Police here deal with the things most would expect from a rural area: cows blocking the road and drunks shooting at rabbits. But lately, authorities have been dealing with problems caused by unfamiliar culprits: the Crips and the Bloods.
"We would like to believe we live in Mayberry - that gangs don't exist here - but that's not the reality," said Uintah County sheriff's deputy Don DeCamp.Gang culture came to the area eight years ago and has changed the way of life in the area of 10,000. Church and school leaders constantly warn young people of the dangers of gangs, and volunteer groups spend hours painting over graffiti, DeCamp said.
"Everybody thinks that gangs are a California problem or a Wasatch Front problem," said sheriff's detective Keith Campbell. "That's not true. The gang problem is everywhere."
Campbell is in charge of the Uintah Basin Gang Unit, established in 1995 to examine and deal with the street gangs. Gangsters here don't commit crimes as serious as they do in metropolitan areas, he said. At least not yet.
"On a scale from one to 10, I'd put us at a three," Campbell said. "We deal with a lot of graffiti and assaults but not the drive-bys and violent crimes like in Salt Lake. It's still in its infancy here."
Law enforcement began to notice gang activity in the early '90s when graffiti began appearing on the sides of grocery stores and on the walls of schools. Taggers have also covered ancient Indian petroglyphs and rock formations around Vernal with spray paint.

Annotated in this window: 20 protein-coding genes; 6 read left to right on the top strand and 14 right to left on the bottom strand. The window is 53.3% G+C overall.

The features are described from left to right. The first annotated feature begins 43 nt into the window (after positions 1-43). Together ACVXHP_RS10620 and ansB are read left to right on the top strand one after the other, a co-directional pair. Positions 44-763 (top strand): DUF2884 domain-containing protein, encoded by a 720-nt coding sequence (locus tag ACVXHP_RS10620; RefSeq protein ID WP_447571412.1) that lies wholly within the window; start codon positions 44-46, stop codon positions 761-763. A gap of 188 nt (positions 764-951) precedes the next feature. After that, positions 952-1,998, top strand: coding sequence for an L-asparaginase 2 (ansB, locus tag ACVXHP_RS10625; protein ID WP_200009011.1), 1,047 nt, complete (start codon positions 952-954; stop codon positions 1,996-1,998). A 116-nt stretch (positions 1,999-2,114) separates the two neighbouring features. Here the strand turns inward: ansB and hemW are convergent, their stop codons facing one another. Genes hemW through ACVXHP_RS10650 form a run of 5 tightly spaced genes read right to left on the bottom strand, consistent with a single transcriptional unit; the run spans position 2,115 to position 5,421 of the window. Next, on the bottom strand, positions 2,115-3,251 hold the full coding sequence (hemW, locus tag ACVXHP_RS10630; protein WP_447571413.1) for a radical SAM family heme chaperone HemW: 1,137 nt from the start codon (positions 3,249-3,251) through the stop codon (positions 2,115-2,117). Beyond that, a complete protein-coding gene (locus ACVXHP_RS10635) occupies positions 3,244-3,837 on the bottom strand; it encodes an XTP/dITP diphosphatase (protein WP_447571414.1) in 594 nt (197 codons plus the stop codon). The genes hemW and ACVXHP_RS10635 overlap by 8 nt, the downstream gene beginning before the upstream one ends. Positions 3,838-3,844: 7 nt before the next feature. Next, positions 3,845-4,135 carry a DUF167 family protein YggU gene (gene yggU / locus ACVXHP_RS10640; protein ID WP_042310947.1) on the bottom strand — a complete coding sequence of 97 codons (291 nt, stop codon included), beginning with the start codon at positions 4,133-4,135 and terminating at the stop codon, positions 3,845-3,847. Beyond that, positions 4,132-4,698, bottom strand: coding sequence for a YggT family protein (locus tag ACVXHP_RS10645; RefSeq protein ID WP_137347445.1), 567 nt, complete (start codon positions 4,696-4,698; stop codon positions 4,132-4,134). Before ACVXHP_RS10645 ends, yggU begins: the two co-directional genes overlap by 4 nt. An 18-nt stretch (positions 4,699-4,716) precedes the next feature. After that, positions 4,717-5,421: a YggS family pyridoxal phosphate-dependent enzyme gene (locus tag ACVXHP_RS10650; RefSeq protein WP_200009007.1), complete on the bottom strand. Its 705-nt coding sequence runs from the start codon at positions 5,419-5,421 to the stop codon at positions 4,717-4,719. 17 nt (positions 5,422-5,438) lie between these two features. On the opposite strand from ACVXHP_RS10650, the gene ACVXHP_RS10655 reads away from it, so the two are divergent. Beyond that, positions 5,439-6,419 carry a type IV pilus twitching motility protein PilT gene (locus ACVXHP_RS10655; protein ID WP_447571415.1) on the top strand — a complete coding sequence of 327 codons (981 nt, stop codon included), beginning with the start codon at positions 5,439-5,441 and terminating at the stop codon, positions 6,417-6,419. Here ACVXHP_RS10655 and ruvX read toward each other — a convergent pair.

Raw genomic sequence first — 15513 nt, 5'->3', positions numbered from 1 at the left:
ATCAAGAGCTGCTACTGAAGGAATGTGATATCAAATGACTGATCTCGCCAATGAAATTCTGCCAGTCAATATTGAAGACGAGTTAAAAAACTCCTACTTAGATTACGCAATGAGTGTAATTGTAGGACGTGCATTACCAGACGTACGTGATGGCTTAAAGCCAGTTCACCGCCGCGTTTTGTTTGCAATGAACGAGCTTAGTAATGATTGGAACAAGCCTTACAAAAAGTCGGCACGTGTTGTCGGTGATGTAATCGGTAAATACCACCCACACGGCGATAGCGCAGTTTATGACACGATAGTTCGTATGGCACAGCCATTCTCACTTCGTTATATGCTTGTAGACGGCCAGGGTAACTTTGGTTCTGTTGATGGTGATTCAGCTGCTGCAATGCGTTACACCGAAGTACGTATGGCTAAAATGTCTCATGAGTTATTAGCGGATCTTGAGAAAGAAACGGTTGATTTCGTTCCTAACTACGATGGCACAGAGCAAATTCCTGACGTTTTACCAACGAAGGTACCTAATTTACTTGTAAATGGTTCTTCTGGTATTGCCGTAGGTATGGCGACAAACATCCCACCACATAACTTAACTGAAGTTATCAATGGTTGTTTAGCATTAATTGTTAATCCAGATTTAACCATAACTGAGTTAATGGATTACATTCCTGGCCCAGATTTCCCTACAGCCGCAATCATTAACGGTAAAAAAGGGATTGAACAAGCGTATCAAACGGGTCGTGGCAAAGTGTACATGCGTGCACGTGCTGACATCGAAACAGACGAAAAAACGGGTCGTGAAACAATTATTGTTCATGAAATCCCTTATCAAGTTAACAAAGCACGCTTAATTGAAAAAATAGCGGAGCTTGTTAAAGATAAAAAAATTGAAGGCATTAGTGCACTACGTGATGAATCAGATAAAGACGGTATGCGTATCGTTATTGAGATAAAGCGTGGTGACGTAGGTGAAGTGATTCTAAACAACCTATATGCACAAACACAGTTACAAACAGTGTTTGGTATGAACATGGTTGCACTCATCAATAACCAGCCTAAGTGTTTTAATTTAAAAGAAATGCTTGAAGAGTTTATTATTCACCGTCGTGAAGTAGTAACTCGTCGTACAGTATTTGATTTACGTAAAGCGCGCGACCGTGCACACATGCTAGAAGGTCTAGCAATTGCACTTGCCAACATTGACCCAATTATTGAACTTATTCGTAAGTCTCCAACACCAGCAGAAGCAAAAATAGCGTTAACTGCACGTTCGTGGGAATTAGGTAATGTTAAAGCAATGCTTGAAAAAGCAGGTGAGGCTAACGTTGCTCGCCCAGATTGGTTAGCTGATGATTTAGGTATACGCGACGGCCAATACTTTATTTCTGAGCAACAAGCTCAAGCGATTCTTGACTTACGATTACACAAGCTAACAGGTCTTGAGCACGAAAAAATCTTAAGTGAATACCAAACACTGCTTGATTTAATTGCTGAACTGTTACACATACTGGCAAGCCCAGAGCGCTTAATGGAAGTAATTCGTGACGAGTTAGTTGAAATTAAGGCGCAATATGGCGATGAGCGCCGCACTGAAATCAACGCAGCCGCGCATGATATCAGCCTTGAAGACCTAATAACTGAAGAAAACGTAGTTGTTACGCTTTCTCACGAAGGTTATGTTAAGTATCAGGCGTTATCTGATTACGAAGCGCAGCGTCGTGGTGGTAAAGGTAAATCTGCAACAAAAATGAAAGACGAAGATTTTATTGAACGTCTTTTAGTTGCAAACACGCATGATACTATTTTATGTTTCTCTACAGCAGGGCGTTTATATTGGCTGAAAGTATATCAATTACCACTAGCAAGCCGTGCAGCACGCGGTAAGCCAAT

The wake-up call came when a gang member pointed a handgun at the heads of several fans during a Uintah High football game in 1994. The fans were wearing red, the school's colors. The gunman was a member of a gang whose color was blue, police said. It angered him to see so many dressed in red, and he drew his gun.
That's when the sheriff's office formed the gang unit. What deputies found was shocking, said David Booth, also a member of the gang unit.
Uintah County has about 45 identified street gangs. About half are tied to larger gangs with national connections. The other half are unique to the area. The gang unit estimates about 250 gang members live in the county, ranging in age from 6 to 30.
Deputies have a room packed with sawed-off shotguns, knives, handguns and other weapons taken from gang members. At one point the unit confiscated seven bombs from one gang member, who planned to use the devices against rival gangs, Campbell said.
The gang mystique attracts young people who are bored or turned off by rural life. Kids also like to scare and shock the adults by joining gangs, Booth said.
"They want to get a rise out of the community," he said. "Gangs and graffiti are a way to do that."
A 19-year-old woman who used to hang out with a Salt Lake City-based gang remembers traveling to rural areas in Utah and Idaho to initiate new members, a ritual gang members call "jumping in." Other members of the gang will beat up on the new member for five minutes or so. After the beating, the new member is officially part of the gang.
"They (rural kids) wanted to be a part of a gang so they can say they hang out with us," she said. "We would go out and jump them in."
The woman decided to get away from gang life when she had a child two years ago. She didn't want her name published, fearing retaliation.
"I was never jumped in, but I wanted to hang out with people I could jack cars with," she said.